For regular updates on Thinkers50 news, ideas and events subscribe to our monthly newsletter:

Thinkers50 RADAR

* indicates required

Why introverts should put on a game face to effectively lead

By Karl Moore

This is Karl Moore of the Desautels Faculty of Management at McGill University. Today I would like to share with you some things about how we should put on our game face as an introvert and act like an extrovert at times, and as an extrovert act like a introvert at time.

The academic literature on leadership suggests that almost all leaders are extroverts, but according to the senior executives I have interviewed this is a very much out of date view. I was in Silicon Valley recently doing interviews at Google and other high-tech firms. At those firms the percentage of leaders who are introverts is very considerably higher. One of the CEO’s that came to my CEO Insights class at McGill for the MBA’s last year talked about how he was an introvert, and how as he left his floor in his building – a big company of over 20,000 employees – he put on his game face and would act like an extrovert. He actually had a coach early on in his career when he was not that high up, an executive but not the CEO, where the coach would encourage him to take a clicker and just talk to people. When he got on the elevator he would say good morning, how was your weekend, and things like that so that people would not say to themselves, ‘Oh, he’s angry at me,” or “he’s upset at me,” but just recognize that people might misinterpret a senior executive that doesn’t talk to them. As an extrovert I need to put on my game face as well, which seems only fair. So my friend who is an introvert needs to act like an extrovert, at times I need to put on my game face and act like an introvert to be a more effective leader. So let me give you three examples of that.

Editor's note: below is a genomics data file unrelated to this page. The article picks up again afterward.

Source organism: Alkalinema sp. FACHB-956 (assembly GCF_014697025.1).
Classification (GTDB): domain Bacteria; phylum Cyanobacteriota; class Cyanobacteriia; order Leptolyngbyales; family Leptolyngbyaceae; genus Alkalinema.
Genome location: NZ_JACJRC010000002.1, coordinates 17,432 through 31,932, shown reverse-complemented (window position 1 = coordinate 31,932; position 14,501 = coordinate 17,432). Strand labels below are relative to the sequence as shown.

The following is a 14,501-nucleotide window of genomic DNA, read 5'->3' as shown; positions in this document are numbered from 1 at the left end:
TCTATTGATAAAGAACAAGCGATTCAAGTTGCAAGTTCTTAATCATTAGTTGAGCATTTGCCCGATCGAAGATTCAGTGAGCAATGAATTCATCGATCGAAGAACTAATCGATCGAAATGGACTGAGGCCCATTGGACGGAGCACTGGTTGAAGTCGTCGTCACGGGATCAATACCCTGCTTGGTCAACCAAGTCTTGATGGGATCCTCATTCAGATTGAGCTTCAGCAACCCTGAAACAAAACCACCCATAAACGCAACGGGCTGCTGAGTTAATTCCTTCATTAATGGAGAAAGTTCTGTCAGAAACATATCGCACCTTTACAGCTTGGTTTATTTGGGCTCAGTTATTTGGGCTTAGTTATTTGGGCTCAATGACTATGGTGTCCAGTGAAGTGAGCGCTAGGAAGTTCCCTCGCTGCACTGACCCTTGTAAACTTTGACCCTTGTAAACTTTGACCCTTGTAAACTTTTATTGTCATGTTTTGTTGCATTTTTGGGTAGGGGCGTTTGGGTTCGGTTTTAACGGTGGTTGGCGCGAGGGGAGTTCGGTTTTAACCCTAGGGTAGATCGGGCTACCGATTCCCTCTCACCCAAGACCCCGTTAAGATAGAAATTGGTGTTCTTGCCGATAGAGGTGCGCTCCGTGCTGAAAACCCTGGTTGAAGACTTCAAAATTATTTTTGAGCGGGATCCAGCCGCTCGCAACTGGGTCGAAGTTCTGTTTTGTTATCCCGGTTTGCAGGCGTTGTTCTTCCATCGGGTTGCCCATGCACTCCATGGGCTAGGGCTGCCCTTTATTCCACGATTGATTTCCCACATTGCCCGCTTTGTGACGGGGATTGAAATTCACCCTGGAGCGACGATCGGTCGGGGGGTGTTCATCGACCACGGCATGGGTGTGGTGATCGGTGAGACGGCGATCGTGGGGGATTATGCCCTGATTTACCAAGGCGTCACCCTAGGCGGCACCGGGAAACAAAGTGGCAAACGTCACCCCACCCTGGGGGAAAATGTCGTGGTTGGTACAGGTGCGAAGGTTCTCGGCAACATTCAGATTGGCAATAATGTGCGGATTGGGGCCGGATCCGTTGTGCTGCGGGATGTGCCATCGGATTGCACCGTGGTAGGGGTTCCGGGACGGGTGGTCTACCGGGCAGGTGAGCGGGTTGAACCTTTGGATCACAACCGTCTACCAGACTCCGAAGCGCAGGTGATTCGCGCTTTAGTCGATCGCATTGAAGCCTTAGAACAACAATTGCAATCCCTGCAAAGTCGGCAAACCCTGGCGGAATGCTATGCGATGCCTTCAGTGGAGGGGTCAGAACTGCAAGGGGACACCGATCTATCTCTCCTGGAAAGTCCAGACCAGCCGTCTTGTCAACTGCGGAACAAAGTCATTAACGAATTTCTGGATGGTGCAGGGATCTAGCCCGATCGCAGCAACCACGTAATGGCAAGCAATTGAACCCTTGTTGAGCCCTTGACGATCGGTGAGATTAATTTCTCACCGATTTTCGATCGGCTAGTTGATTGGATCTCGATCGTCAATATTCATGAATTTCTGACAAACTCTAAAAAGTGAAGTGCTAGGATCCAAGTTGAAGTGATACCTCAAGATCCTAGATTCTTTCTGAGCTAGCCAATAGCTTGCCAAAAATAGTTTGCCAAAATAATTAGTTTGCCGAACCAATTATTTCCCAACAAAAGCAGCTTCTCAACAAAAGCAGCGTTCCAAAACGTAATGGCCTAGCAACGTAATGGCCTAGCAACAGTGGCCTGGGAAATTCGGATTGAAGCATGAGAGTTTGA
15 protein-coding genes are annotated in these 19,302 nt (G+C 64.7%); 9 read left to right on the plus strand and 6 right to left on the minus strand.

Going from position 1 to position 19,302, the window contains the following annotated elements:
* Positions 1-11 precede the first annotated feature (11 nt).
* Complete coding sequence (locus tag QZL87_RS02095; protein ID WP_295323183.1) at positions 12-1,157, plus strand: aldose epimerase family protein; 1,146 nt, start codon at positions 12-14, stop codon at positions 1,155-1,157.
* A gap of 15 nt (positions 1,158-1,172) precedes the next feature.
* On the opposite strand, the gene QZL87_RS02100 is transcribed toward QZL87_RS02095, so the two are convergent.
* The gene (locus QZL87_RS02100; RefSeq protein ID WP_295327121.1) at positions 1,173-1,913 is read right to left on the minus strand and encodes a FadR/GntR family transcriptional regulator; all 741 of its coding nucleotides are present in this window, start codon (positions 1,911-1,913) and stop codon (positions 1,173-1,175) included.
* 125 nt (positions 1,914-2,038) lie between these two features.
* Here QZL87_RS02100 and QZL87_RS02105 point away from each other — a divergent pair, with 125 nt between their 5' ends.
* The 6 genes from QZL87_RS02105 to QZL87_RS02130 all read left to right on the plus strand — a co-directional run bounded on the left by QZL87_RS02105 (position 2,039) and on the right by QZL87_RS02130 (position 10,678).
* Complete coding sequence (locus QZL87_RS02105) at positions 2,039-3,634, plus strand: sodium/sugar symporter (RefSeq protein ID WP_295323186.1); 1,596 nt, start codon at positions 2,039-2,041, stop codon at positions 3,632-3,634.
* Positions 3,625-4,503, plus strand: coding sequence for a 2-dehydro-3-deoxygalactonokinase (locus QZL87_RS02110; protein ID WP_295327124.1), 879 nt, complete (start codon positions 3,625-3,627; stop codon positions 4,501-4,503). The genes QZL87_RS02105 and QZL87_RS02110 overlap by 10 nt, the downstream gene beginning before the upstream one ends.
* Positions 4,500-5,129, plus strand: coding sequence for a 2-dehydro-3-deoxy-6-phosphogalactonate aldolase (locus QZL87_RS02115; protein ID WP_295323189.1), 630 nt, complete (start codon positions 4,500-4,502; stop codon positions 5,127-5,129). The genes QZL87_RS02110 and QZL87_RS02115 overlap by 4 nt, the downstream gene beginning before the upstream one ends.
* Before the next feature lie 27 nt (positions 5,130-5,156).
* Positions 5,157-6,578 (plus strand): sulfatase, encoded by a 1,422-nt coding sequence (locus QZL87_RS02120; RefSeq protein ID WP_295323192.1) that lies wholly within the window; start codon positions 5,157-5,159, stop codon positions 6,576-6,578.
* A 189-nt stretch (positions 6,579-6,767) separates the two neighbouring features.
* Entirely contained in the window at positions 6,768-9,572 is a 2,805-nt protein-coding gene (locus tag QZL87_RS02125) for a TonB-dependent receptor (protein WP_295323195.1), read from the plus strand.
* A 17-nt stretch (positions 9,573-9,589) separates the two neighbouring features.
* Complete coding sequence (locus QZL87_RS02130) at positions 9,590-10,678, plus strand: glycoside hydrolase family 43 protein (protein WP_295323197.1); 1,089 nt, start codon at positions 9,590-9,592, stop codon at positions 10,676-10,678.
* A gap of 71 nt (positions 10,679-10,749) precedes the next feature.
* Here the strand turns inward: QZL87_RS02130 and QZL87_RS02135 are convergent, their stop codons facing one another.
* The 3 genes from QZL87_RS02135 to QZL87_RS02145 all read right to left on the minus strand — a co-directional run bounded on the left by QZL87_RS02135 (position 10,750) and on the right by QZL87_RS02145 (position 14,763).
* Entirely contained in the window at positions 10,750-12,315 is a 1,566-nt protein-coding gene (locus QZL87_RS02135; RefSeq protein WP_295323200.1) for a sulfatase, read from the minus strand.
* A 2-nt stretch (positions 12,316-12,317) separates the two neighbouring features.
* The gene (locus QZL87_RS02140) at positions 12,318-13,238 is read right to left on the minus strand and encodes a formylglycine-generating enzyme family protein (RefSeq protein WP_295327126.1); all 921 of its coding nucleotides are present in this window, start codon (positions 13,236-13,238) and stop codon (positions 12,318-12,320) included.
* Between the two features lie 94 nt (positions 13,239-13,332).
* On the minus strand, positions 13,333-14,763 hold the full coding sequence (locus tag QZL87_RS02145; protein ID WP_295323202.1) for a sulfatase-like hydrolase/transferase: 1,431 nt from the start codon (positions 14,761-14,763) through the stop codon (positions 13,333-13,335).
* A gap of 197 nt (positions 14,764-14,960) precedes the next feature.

One is I have learned, hopefully although some might argue with this, to become a better listener, which is something introverts are particularly good at. So I have got to spend more time to think about hey let me listen instead of just talking all the time, which is easy for an extrovert to do it seems. Secondly, I have learned to listen to peoples ideas and not push them to quickly give me ideas. I sometimes go down to one of my colleagues and talk to her for half an hour and at the end of it I’ll say, “Thanks Dora, that was very useful.” Once in a while she will smile and say, “But Karl, I didn’t say anything.” And we both laugh because there are some elements of truth to that, but I need to run ideas by people. I have some dumb idea’s and a few good ones, but that process, as an extrovert, is important for me. So I have learned to give people time rather than rush into things, which is my tendency. Third, sharing the spotlight. It is something, particularly as I get older and more senior, I need to learn to share the spotlight with the research associates. I have to not hog it but to put it on them because that’s exactly the right thing to do as a leader.

An expert in CEO and C-Suite leadership, Karl is an Associate Professor at the Desautels Faculty of Management McGill University and an Associate Fellow at Green Templeton College. His current research looks at Introvert/Ambivert/Extrovert Leaders in the C-Suite. His other current research is on leading millennials; his book Leading, Managing, Working with Millennials will be out in 2017. He spent 11 years with IBM and Hitachi before doing his Ph.D. He works closely with his colleague Henry Mintzberg.

Originally published on The Globe and Mail.

You may also like

t50-podcast-ad2